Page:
Research approach and methodology
A solid analysis of stakeholders, the policy environment, and ongoing initiatives will be critical to inform engagement and pinpoint influencing opportunities via SDC’s funded East African Migration Routes (EAMR). EAMR long-term vision focuses on protection and building on self-reliance of children and youth in vulnerable displacement situations across eight countries in the region, but with a core focus in three countries: Egypt, Ethiopia and Sudan. Information and analysis generated through this study will aim to complement learning to be developed through four thematic studies, currently being conducted under the EAMR project: political economy analysis; conflict sensitivity audit; mapping of child protection services and stakeholders; and girls on the move. Considering prevalence of child trafficking risks across the region, this study will serve to inform more tailored protection and risk prevention intervention for children, prior, during and upon arrival to destination country
Drawing on the successes and lessons learned from three key studies addressing child migration, and building on existing programmatic engagement in the focus countries, the study will identify strategic entry points to influence migration and trafficking-relevant policy change and increase knowledge on the intersect of child migration and trafficking. The work will build a deeper understanding of the profile and decision-making of migrant children and youth exposed to migration/trafficking, as well as the under-explored transition between consensual smuggling and coerced trafficking.
The analysis will, in turn help practitioners identify specific initiatives addressing child trafficking and proposals to influence national-level policy initiatives in Egypt, Ethiopia and Sudan. It will also generate a set of practical insights to inform future programming for Save the Children/other actors beyond the three focus countries, and improve global policy and learning on child trafficking.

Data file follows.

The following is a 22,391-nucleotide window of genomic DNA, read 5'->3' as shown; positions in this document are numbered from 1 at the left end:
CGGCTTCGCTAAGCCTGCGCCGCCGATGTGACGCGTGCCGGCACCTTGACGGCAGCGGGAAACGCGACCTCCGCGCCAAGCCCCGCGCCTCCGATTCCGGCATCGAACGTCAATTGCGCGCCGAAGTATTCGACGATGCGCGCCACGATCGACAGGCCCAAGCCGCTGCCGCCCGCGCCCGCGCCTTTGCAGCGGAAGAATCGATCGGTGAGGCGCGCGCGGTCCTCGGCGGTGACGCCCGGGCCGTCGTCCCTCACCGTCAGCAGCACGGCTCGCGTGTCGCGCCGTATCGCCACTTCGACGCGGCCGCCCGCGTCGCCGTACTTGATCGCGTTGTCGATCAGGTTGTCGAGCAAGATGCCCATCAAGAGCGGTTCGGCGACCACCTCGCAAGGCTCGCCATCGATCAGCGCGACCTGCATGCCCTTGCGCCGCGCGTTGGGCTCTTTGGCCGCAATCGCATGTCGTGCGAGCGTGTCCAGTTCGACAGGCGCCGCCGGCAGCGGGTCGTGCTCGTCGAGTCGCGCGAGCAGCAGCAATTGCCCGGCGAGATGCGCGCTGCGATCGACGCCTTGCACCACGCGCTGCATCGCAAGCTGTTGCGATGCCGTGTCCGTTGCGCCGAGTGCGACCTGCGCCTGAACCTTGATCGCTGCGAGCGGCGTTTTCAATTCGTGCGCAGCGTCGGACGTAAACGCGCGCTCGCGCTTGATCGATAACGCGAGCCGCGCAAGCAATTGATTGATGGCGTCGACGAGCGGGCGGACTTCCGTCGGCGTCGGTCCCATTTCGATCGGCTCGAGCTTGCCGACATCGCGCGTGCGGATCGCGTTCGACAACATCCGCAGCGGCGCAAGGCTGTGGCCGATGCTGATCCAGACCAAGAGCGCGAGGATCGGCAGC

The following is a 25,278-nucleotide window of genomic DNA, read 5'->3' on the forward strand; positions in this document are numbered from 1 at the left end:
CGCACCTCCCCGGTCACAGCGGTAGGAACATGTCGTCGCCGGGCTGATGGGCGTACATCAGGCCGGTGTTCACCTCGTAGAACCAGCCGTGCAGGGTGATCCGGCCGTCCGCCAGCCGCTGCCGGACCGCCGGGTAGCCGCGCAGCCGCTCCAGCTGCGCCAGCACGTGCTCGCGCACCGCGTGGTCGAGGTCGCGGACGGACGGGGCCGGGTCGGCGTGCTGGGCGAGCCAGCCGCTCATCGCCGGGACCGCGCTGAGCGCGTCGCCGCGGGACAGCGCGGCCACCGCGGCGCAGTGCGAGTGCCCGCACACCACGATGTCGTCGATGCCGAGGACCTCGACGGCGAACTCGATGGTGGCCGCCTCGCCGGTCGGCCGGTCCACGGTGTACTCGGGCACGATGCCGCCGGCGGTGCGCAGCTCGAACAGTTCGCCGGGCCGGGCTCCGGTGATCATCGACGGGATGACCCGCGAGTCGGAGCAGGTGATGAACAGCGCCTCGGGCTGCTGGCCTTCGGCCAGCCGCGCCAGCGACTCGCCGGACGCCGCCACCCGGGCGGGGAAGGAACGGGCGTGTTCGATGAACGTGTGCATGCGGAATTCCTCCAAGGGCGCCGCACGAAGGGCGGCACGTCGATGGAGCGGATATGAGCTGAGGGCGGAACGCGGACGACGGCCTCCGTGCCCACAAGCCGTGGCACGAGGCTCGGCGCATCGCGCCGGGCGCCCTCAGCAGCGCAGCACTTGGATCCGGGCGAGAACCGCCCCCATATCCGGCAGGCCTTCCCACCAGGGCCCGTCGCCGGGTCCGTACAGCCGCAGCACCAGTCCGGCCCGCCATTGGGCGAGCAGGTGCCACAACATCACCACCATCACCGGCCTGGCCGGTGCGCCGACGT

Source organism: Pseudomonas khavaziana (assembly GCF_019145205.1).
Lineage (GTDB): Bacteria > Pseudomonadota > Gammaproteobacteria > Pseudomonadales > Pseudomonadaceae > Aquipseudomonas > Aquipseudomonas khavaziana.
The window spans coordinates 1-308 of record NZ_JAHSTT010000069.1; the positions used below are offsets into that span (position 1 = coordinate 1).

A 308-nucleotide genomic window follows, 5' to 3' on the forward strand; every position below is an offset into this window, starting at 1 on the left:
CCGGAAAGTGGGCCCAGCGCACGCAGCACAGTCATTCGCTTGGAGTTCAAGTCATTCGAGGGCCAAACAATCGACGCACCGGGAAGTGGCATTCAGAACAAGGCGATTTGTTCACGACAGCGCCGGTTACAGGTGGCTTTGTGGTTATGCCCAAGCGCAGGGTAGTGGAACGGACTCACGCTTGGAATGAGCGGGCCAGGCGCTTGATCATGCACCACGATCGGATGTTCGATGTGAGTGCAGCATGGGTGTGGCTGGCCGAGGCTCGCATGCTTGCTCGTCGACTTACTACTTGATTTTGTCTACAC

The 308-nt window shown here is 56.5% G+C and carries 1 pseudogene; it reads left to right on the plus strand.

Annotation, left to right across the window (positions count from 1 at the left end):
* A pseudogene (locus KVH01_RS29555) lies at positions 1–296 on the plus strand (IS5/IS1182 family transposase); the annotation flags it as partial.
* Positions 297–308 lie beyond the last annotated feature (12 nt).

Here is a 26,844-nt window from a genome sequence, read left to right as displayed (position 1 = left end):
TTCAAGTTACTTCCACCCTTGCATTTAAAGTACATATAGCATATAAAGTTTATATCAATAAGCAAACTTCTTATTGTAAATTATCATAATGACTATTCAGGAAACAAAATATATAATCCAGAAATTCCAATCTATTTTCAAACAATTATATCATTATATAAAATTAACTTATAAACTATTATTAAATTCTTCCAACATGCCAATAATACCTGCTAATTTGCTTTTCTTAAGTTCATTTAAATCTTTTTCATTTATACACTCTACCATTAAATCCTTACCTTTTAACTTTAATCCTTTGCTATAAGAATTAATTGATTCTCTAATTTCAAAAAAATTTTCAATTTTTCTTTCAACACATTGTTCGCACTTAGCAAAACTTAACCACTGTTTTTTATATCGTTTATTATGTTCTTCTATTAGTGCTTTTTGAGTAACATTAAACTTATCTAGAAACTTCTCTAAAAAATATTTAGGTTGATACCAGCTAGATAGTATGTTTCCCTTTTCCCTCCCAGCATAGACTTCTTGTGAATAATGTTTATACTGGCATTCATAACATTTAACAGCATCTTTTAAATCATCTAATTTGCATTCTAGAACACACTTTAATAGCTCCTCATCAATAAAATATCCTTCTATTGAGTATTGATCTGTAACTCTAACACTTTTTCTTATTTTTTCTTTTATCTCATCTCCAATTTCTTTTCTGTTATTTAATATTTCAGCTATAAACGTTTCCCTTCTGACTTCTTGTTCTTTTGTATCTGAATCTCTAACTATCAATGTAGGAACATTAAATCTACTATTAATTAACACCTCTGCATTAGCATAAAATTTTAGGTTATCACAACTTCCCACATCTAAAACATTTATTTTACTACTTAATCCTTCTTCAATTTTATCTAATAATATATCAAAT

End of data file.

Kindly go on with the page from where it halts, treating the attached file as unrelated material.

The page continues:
The study will, to this end, providing specific analysis of existing evidence and knowledge gaps related to:
The study design will employ a mixed methodology - comprising, at an initial step, a detailed desk-based synthesis of existing data and knowledge, and identification of related knowledge gaps, of the following questions, further supplemented by expert key informant interviews (KIIs), with stakeholders, and relevant research focal points where appropriate. Stage 2 of the research will feature fieldwork in Ethiopia, Sudan, and Egypt to gather primary data from relevant stakeholders and beneficiaries.
Data collection will involve direct participatory consultation with children, both those that stay as well as a comparative analysis of children who returned. Testimonials and detailed first-person accounts will be examined, alongside programme documentation and related policies to map children’s experiences with the SC programmes and government services available to them. Consultations with key stakeholders will also include interviews with family members, peers, migration brokers, and others who play an influencing role in children’s decision-making around migration.
The focus of the fieldwork is in the three countries covered by the EAMR: Egypt, Ethiopia and Sudan with supporting interviews in European destination countries (e.g. Switzerland, Spain). The research will include a regional component covering the Horn of Africa, key North African transit countries and major destination regions such as Middle East and Europe, where appropriate and relevant.
Secondary data will be collected through Save the Children network and stakeholders in countries of origin, transit and destination (i.e. Switzerland, Spain, Italy, United Kingdom, Federal Republic of Somalia, Djibouti, Kenya, Yemen, Eritrea, South Africa, Kingdom of Saudi Arabia).
Research Lead Consultant Profile
Date advertised: 17 Dec 2019
Closing date: 25 Jan 2020 - 05:59 +06
Location: Worldwide, Worldwide
Department: Programme Operations
Type: ContingentSchedule: Full-time